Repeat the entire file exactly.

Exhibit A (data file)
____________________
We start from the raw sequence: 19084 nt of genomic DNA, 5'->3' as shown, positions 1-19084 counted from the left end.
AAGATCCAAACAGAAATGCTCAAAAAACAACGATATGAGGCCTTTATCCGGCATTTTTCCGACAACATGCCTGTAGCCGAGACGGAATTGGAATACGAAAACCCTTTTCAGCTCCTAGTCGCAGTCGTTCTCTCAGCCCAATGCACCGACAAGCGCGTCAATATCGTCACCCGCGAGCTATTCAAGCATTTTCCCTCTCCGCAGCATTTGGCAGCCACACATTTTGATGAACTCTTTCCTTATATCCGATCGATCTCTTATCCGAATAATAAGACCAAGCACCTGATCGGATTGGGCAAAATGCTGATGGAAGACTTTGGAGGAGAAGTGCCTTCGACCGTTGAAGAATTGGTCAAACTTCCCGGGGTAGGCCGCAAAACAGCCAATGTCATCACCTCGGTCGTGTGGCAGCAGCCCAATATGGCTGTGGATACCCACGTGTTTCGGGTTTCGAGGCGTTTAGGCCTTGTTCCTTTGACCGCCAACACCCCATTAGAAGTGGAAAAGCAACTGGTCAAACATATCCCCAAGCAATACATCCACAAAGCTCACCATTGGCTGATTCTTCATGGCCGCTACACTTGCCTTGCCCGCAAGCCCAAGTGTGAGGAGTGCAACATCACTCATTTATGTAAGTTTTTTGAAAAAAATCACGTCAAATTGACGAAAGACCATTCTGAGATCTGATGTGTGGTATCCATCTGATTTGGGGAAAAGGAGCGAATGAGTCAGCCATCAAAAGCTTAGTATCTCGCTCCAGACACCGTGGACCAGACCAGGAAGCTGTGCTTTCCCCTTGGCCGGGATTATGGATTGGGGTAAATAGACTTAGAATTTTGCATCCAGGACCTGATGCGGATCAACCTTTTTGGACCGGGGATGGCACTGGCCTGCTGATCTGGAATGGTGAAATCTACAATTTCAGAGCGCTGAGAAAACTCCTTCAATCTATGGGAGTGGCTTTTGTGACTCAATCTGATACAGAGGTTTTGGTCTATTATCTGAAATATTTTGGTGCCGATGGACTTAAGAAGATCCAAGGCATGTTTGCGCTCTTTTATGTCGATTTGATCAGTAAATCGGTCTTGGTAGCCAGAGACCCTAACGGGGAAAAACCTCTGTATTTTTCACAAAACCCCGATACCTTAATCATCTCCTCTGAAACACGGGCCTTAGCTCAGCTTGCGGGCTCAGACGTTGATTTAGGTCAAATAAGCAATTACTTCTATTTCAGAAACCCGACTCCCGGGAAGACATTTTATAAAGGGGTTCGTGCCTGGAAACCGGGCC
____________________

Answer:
We start from the raw sequence: 19084 nt of genomic DNA, 5'->3' as shown, positions 1-19084 counted from the left end.
AAGATCCAAACAGAAATGCTCAAAAAACAACGATATGAGGCCTTTATCCGGCATTTTTCCGACAACATGCCTGTAGCCGAGACGGAATTGGAATACGAAAACCCTTTTCAGCTCCTAGTCGCAGTCGTTCTCTCAGCCCAATGCACCGACAAGCGCGTCAATATCGTCACCCGCGAGCTATTCAAGCATTTTCCCTCTCCGCAGCATTTGGCAGCCACACATTTTGATGAACTCTTTCCTTATATCCGATCGATCTCTTATCCGAATAATAAGACCAAGCACCTGATCGGATTGGGCAAAATGCTGATGGAAGACTTTGGAGGAGAAGTGCCTTCGACCGTTGAAGAATTGGTCAAACTTCCCGGGGTAGGCCGCAAAACAGCCAATGTCATCACCTCGGTCGTGTGGCAGCAGCCCAATATGGCTGTGGATACCCACGTGTTTCGGGTTTCGAGGCGTTTAGGCCTTGTTCCTTTGACCGCCAACACCCCATTAGAAGTGGAAAAGCAACTGGTCAAACATATCCCCAAGCAATACATCCACAAAGCTCACCATTGGCTGATTCTTCATGGCCGCTACACTTGCCTTGCCCGCAAGCCCAAGTGTGAGGAGTGCAACATCACTCATTTATGTAAGTTTTTTGAAAAAAATCACGTCAAATTGACGAAAGACCATTCTGAGATCTGATGTGTGGTATCCATCTGATTTGGGGAAAAGGAGCGAATGAGTCAGCCATCAAAAGCTTAGTATCTCGCTCCAGACACCGTGGACCAGACCAGGAAGCTGTGCTTTCCCCTTGGCCGGGATTATGGATTGGGGTAAATAGACTTAGAATTTTGCATCCAGGACCTGATGCGGATCAACCTTTTTGGACCGGGGATGGCACTGGCCTGCTGATCTGGAATGGTGAAATCTACAATTTCAGAGCGCTGAGAAAACTCCTTCAATCTATGGGAGTGGCTTTTGTGACTCAATCTGATACAGAGGTTTTGGTCTATTATCTGAAATATTTTGGTGCCGATGGACTTAAGAAGATCCAAGGCATGTTTGCGCTCTTTTATGTCGATTTGATCAGTAAATCGGTCTTGGTAGCCAGAGACCCTAACGGGGAAAAACCTCTGTATTTTTCACAAAACCCCGATACCTTAATCATCTCCTCTGAAACACGGGCCTTAGCTCAGCTTGCGGGCTCAGACGTTGATTTAGGTCAAATAAGCAATTACTTCTATTTCAGAAACCCGACTCCCGGGAAGACATTTTATAAAGGGGTTCGTGCCTGGAAACCGGGCC